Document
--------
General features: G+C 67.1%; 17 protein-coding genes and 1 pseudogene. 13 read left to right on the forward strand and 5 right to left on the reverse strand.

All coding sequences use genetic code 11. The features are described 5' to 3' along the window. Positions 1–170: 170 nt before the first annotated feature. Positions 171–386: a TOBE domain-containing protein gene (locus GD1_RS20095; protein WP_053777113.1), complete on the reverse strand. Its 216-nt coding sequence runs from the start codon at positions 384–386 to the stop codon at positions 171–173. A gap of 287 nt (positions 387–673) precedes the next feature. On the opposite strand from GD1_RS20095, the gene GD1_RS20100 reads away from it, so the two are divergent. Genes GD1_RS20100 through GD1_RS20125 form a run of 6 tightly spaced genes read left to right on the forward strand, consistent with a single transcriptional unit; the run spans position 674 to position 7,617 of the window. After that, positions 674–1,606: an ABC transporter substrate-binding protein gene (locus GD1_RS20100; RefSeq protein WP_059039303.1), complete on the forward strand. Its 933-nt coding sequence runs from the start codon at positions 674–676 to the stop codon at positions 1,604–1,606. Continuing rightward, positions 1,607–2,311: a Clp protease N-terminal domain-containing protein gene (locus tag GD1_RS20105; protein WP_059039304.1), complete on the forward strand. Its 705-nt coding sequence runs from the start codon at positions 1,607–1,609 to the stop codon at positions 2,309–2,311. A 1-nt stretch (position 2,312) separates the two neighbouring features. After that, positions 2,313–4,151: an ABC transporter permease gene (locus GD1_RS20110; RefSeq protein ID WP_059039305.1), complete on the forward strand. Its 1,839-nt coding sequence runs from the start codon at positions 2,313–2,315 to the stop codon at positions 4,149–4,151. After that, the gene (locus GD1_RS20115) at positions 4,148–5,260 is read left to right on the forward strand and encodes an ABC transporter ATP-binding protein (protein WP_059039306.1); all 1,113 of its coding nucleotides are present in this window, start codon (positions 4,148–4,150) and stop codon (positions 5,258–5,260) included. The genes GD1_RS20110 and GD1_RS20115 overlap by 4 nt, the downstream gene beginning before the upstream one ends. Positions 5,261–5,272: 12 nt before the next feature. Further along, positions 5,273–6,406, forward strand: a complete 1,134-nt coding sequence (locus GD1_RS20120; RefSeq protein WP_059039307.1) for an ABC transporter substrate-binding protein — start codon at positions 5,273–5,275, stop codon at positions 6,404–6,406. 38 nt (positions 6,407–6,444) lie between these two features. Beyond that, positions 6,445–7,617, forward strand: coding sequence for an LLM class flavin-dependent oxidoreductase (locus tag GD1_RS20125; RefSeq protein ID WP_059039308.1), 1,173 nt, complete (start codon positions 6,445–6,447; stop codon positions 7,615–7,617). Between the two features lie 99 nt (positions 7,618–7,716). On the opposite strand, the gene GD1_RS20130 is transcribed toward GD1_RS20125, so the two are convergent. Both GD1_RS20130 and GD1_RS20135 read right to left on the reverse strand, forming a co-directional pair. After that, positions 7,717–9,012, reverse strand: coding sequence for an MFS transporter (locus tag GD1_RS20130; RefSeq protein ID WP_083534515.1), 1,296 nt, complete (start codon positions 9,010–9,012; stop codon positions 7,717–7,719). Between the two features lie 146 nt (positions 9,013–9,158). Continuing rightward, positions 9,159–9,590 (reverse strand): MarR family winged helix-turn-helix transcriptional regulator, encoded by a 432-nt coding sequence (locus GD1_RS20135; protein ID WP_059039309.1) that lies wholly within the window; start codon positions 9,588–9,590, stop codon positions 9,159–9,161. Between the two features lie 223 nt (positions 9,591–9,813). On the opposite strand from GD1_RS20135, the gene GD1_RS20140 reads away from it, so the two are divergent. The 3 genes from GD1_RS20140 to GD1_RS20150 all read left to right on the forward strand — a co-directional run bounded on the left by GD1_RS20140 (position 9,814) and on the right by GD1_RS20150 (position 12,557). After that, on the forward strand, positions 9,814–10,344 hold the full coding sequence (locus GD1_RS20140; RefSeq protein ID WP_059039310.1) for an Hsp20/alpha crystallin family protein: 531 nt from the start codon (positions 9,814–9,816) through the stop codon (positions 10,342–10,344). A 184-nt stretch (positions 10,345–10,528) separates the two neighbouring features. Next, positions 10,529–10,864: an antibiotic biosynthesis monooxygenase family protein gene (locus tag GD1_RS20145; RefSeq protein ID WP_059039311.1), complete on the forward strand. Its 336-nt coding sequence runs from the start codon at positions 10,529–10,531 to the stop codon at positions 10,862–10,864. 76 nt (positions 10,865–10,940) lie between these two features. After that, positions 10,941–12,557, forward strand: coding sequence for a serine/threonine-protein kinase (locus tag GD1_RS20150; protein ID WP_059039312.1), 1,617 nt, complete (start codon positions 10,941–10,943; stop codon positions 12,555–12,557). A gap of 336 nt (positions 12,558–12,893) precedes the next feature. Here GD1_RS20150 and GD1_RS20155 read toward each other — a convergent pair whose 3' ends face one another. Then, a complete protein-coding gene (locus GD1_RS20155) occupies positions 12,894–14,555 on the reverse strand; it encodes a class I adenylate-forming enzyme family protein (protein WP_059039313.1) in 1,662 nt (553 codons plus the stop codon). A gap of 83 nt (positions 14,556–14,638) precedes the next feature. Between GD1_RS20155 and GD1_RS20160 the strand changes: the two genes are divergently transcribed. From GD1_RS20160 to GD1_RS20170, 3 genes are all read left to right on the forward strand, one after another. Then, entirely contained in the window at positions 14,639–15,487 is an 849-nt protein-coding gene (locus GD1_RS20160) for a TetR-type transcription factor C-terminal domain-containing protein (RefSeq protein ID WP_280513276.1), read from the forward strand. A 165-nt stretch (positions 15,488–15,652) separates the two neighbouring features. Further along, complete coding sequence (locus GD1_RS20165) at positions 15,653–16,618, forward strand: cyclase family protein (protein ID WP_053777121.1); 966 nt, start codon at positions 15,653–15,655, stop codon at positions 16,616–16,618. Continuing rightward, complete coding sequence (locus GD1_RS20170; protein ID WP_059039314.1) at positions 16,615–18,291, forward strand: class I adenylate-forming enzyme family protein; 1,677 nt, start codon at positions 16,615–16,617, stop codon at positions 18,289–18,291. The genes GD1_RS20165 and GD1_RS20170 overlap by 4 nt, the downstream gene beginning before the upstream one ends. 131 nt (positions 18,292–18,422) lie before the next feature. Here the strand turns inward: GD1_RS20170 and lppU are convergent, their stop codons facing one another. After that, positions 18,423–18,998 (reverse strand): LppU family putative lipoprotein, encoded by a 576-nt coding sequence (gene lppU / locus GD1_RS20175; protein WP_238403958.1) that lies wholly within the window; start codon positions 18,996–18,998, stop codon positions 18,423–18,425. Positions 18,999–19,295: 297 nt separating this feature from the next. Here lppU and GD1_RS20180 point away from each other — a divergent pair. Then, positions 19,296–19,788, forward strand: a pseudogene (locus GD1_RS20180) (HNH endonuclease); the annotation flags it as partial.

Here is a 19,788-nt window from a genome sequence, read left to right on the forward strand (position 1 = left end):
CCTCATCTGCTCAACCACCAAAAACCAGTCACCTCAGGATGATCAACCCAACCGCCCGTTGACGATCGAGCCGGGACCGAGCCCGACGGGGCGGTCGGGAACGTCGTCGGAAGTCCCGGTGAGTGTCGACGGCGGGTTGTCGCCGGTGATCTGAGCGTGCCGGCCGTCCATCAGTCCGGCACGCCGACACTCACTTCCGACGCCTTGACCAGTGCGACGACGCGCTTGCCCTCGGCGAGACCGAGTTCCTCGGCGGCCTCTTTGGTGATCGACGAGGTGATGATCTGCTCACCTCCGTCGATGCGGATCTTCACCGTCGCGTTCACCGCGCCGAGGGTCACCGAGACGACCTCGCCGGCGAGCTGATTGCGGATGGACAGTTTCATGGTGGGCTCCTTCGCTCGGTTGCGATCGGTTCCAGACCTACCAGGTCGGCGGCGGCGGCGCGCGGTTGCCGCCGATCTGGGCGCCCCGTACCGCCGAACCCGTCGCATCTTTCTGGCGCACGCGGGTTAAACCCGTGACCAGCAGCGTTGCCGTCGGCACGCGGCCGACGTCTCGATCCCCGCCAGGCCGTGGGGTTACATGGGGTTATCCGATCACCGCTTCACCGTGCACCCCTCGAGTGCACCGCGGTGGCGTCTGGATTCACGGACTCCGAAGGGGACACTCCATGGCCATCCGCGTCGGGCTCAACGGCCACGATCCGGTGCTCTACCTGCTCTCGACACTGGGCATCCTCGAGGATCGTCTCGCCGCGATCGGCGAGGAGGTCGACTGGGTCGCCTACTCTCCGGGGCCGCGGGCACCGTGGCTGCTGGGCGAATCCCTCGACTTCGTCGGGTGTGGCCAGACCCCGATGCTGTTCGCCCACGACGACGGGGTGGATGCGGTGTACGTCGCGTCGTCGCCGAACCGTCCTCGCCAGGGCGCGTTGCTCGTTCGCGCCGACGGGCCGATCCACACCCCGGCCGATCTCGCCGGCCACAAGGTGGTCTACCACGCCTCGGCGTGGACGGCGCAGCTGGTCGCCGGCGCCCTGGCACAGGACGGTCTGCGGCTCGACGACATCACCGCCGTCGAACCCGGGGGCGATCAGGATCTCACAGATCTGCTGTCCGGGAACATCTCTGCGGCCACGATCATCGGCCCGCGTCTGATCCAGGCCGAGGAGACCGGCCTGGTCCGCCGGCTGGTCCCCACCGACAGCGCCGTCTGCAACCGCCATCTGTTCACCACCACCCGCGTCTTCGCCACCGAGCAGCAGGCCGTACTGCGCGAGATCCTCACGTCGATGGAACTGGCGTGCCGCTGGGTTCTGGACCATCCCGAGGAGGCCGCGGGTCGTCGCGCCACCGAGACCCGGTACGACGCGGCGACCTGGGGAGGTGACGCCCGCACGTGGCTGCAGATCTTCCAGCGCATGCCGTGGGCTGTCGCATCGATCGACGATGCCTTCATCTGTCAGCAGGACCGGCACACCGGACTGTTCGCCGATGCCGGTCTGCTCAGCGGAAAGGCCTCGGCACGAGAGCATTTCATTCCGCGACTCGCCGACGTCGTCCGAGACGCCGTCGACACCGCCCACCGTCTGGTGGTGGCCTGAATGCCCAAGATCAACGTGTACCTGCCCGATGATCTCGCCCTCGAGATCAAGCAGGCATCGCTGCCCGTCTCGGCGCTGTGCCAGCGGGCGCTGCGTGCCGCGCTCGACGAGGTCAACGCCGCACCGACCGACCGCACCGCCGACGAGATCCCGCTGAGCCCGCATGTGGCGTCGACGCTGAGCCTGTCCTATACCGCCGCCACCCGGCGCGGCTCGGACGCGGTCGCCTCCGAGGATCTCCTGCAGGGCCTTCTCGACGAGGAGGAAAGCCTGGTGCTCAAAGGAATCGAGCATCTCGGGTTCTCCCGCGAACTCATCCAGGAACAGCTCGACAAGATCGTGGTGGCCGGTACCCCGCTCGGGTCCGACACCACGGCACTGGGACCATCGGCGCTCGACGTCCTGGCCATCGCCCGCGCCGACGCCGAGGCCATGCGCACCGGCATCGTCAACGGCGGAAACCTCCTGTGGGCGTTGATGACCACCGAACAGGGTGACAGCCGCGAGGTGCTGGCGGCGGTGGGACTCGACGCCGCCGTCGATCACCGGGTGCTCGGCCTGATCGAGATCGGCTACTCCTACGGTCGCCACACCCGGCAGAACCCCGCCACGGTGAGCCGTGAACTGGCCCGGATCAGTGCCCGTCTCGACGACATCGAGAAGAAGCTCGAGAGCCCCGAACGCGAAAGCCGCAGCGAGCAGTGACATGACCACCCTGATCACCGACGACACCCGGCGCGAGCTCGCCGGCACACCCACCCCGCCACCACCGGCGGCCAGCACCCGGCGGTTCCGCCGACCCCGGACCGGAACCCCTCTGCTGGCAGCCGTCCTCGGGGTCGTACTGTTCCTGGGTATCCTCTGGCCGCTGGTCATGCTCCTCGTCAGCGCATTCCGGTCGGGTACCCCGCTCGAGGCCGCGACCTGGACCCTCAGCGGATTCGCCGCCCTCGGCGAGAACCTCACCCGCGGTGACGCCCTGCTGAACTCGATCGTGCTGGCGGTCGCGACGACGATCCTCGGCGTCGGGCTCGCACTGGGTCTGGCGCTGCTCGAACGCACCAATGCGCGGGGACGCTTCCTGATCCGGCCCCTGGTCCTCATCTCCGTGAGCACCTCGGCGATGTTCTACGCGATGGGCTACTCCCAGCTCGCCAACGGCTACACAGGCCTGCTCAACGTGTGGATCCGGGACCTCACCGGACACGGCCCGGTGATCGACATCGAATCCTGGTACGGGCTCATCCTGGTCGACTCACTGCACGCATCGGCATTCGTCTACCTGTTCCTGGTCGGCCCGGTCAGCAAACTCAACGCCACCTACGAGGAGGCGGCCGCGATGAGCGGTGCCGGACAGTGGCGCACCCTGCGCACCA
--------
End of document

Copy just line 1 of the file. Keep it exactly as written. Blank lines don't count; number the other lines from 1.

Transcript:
General features: G+C 67.1%; 17 protein-coding genes and 1 pseudogene. 13 read left to right on the forward strand and 5 right to left on the reverse strand.